Home Renovation and Extensions – Understanding Insurance Requirements
When it comes to home and contents insurance, many if not most people want to make sure they’re adequately covered. After all, a home contains pretty much everything we own, use and value, so keeping our insurance policies up-to-date is always a good thing. However, it’s always good to re-visit these insurance policies when thinking about home renovation, extensions and second storey additions, just to make sure you’re adequately covered during the process.
Home renovations, particularly extensive ones, can be a big undertaking. Things that need to be considered are research, budget, time, convenience and any potential mess. One area potential renovators should always consider is whether their renovation is covered under their current insurance policy. Before the new renovation or extension is in full swing, it’s important to speak to your insurer about what will and will not be covered during any renovation period, not to mention afterwards. If you’re going to vacate the property during renovations for several weeks or months, public liability insurance may also need to be taken out due to accountability in case anything is stolen, damaged or destroyed while you are living away from the property. It will also cover you should somebody be injured at or near your building site due to negligence too.
Sometimes, a home and contents insurance policy can lapse after a couple of months if nobody is living in the property. Some policies also only accept a limited amount of damage to a property during the renovation process. Other potential risk factors that should be considered are any damage from rain or a storm due to parts of the house being exposed to the elements during renovation. There is even the chance that the home could be unintentionally damaged during the home building, renovation or extension process. These potential scenarios all need to be discussed with your insurer to ascertain whether or not you will be fully covered, and what you need to do to make sure that you are.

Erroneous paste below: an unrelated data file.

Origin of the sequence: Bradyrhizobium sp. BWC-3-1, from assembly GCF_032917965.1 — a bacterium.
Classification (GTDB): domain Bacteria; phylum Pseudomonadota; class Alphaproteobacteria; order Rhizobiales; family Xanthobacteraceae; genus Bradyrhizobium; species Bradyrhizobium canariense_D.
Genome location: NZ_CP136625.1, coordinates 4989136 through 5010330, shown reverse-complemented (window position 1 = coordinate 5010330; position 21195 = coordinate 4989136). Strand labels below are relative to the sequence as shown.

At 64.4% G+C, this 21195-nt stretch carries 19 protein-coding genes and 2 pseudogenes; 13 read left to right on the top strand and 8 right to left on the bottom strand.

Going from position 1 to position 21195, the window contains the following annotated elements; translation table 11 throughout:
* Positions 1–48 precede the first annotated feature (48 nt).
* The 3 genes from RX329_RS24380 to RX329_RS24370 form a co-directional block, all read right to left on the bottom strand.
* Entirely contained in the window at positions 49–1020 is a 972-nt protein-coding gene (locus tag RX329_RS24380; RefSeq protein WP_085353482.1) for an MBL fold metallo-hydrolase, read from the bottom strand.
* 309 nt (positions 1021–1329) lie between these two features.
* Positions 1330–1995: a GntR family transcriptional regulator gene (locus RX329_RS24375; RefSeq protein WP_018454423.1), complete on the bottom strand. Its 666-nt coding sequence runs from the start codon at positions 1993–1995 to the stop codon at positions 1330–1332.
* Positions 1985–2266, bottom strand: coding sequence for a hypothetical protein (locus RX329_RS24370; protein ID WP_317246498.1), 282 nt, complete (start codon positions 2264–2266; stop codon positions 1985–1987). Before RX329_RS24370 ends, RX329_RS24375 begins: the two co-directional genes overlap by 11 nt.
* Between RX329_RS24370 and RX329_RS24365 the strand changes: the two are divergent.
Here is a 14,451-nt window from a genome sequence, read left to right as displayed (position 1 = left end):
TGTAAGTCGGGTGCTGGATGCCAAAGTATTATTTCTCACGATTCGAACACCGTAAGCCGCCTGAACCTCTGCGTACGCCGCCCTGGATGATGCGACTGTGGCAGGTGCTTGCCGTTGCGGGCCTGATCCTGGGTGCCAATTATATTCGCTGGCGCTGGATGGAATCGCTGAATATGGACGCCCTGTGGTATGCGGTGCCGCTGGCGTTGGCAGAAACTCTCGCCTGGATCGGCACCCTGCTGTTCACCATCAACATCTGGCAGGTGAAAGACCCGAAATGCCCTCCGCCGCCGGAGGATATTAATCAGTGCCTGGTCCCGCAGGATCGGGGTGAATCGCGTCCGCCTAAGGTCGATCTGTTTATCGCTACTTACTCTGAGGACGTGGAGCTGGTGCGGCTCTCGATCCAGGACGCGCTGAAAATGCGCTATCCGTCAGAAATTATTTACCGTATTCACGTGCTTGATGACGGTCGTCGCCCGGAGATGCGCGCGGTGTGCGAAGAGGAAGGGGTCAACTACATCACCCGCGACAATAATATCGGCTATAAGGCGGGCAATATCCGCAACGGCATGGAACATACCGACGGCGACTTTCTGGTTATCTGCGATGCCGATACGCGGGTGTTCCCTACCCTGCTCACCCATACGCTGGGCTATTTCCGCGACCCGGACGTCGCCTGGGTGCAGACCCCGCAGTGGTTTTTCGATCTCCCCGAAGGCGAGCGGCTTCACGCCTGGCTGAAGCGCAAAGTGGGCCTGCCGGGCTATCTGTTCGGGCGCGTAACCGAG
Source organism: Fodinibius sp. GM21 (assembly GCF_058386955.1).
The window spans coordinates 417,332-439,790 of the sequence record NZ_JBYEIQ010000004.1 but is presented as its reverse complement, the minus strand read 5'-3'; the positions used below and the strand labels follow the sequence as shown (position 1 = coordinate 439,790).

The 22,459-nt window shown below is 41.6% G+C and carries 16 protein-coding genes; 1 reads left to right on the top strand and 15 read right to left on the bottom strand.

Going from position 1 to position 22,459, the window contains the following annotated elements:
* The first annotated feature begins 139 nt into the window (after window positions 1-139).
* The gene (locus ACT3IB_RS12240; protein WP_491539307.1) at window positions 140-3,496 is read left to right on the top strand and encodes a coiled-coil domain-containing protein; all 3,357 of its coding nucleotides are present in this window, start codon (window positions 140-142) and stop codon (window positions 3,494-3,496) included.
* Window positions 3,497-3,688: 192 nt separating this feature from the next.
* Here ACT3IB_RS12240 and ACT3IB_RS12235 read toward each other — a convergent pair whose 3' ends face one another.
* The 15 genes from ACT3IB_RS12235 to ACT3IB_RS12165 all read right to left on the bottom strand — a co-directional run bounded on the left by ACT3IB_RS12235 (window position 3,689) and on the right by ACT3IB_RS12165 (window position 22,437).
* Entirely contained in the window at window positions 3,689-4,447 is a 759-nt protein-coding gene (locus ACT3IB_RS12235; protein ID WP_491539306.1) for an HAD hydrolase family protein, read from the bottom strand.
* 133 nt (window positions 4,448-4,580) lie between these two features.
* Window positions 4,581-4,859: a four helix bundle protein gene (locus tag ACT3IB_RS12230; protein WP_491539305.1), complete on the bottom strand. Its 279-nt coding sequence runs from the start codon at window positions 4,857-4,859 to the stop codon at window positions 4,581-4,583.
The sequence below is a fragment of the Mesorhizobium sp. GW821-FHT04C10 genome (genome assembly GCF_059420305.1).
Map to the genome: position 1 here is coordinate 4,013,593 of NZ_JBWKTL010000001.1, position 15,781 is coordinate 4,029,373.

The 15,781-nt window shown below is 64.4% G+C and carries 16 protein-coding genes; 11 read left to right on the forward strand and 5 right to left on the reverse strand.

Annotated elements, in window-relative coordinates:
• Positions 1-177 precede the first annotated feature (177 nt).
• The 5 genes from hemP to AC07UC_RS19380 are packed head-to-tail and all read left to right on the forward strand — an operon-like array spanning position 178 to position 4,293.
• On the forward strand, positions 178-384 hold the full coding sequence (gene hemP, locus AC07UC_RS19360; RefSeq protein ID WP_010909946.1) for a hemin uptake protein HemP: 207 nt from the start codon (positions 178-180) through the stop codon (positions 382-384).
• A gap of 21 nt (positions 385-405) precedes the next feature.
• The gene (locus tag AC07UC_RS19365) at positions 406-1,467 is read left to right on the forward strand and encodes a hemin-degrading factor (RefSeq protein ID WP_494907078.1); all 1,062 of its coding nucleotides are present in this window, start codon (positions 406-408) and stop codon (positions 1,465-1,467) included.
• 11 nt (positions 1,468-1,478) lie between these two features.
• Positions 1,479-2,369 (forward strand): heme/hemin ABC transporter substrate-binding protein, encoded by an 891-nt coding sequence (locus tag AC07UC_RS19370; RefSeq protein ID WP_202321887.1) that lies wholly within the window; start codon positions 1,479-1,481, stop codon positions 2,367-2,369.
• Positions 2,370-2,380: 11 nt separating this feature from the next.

In addition to home and content insurance, a warranty against non-completion of the building contract should also be considered prior to works beginning. Unforeseen circumstances can sometimes happen, such as disappearance or insolvency of the building company, so you want to make sure you’re fully convered financially before getting underway.
Construction insurance is also available from many insurers these days to protect the home owner during the building process in case of any damage. Also known as site insurance, it covers fire and storm damage, as well as vandalism and theft. Some policies can also include public liability, professional fees, demolition and removal of debris costs.
If you are considering undertaking a building renovation or extension and are after more information about insurance and all these other small yet vital items that need to be considered during the process, contact us today.